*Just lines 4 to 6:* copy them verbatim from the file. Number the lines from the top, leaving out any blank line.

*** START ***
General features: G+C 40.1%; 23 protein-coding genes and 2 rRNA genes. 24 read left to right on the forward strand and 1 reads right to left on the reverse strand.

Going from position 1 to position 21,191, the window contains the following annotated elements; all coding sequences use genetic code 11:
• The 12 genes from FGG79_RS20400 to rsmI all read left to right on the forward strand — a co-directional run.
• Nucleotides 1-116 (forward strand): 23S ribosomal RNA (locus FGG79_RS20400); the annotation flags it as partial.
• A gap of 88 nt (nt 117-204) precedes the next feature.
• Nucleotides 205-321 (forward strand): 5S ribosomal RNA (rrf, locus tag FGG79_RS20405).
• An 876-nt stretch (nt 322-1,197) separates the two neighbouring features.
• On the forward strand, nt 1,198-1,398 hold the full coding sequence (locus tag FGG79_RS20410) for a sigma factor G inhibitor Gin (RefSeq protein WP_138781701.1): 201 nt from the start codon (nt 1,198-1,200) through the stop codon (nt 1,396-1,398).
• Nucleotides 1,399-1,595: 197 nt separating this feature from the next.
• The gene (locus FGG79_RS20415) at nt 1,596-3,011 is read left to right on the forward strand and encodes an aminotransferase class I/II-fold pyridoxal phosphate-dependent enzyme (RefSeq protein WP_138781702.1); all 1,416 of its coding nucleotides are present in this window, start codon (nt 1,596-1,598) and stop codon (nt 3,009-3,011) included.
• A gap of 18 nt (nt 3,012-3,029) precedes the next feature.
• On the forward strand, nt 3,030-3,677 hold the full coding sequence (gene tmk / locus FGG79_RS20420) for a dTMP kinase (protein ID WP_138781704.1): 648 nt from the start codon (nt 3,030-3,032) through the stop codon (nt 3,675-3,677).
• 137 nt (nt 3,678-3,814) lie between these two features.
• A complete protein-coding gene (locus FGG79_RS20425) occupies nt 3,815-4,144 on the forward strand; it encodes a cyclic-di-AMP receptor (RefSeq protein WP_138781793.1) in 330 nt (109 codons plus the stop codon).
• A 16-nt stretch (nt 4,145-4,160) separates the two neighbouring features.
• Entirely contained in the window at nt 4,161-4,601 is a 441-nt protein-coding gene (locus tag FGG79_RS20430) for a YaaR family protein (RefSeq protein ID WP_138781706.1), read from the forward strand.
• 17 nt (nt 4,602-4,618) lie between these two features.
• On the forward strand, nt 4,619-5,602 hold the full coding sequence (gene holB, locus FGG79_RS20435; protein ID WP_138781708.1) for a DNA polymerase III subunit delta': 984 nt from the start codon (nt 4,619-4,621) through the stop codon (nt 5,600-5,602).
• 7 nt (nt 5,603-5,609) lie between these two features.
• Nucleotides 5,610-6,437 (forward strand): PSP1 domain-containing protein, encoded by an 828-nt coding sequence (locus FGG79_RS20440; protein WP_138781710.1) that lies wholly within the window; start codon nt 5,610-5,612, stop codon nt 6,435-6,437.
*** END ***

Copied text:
• Nucleotides 1-116 (forward strand): 23S ribosomal RNA (locus FGG79_RS20400); the annotation flags it as partial.
• A gap of 88 nt (nt 117-204) precedes the next feature.
• Nucleotides 205-321 (forward strand): 5S ribosomal RNA (rrf, locus tag FGG79_RS20405).